Sir William Killigrew (1606-1695) was a courtier to Charles I, and also later a playwright. Van Dyck depicts him as a meditative scholar, his gaze withdrawn from the viewer. He leans pensively against the base of a column, and the viewer’s attention is drawn to a ring tied with a ribbon to his black satin jacket - perhaps in allusion to, or in memory of, a loved one. Van Dyck depicts the fabrics with bravura: the white satin shirt and lace cuff of the right arm are sumptuously painted, while Killigrew's elegant right hand is tensed, belying the apparently relaxed nature of the pose.
Killigrew was descended from an old Cornish family, but was himself born in Middlesex, where his courtier father resided near the royal palace of Hampton Court. He and his siblings received a good education and most of them, including his sisters, were in their turn to hold significant court positions. His younger brother Thomas (1612-1683) is the best-known of them today, as a dramatist and as a theatre manager after the Restoration of the Stuart monarchy in 1660. In April 1624 William set off on a lengthy journey across Europe - a Jacobean version of the ‘Grand Tour’ – though his precise itinerary is unknown. By May 1626, he was back in England, where he was knighted by Charles I. At around the same time, he married Mary Hill, of Honiley, Warwickshire, and was appointed a Gentleman-Usher of the Privy Chamber to Charles I. In 1628 he was elected Member of Parliament for Penryn in Cornwall, and from 1633 to 1635 was Governor of Pendennis Castle, a post previously held by his father. He also involved himself in his father’s project of draining fen lands – the Lindsey level – in Lincolnshire. This was ultimately to exhaust his economic resources, and meant that he was to be financially hard-pressed for much of the rest of his life.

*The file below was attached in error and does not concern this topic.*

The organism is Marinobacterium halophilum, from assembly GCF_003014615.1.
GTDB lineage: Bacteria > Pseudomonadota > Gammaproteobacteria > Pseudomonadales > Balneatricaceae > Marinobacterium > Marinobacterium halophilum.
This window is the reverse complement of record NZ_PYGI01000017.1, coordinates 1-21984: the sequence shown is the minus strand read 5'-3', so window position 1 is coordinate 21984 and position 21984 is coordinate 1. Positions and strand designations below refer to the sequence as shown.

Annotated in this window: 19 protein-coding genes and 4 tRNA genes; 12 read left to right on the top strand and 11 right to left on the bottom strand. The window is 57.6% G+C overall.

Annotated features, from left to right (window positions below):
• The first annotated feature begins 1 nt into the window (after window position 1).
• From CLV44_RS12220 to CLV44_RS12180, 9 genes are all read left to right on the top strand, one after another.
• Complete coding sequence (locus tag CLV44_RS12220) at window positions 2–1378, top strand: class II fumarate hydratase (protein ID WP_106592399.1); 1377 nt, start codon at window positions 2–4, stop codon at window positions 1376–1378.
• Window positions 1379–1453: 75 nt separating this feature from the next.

Van Dyck painted a number of portraits connected with the Killigrew family in or around the year 1638. These include a sombre double portrait of Thomas Killigrew and an Unknown Gentleman, surrounded by symbols of mourning (The Royal Collection). At the start of 1638 Cecelia Crofts, the wife of Thomas Killigrew, died, followed shortly afterwards by her sister Anne, Lady Cleveland.
Van Dyck has had a greater impact on British portrait-painting than any other artist. He was born and trained in Antwerp and first visited England in 1620-21, before moving to Italy where he assimilated the works of Titian and other Venetian painters. Out of these varying influences, he evolved new forms of portraiture by adapting the visual language of these earlier artists. In 1632 he returned to England and entered the service of Charles I; he reinvented the visual imagery of the English court.
The composition of this fine, sensitive portrait from the middle of van Dyck’s English career reflects his study of Venetian art. Titian had frequently included a column in the background of his male portraits to convey the status and worth of the sitter. He had probably first used this in the three-quarter-length portrait of Giacomo Doria, dressed in black satin and painted around 1533-5 (Ashmolean Museum, Oxford). In turn, this type of van Dyckian composition was to influence later British artists, including Sir Joshua Reynolds and Thomas Gainsborough.
The inscription, lower left, 'SVR WILLIVM KILLIGR[E]W / A.Van.Dyck.pinxit. / 1638', resembles ones on van Dyck’s images of other Killigrew family members, including the companion portrait of the sitter's wife, Mary Hill, Lady Killigrew, which was subsequently also acquired by Tate (Tate T07956).
J. P. Vander Motten, Sir William Killigrew (1606-1695), Ghent, 1980.
Malcolm Rogers, 'Golden Houses for Shadows: Some Portraits of Thomas Killigrew and his Family', in ed. David Howarth, Art and Patronage at the Caroline Courts, Cambridge, 1993, pp.220-42
Karen Hearn, Sir Anthony van Dyck: Portrait of Sir William Killigrew, 1638, Tate, Patrons’ Papers 6, 2003.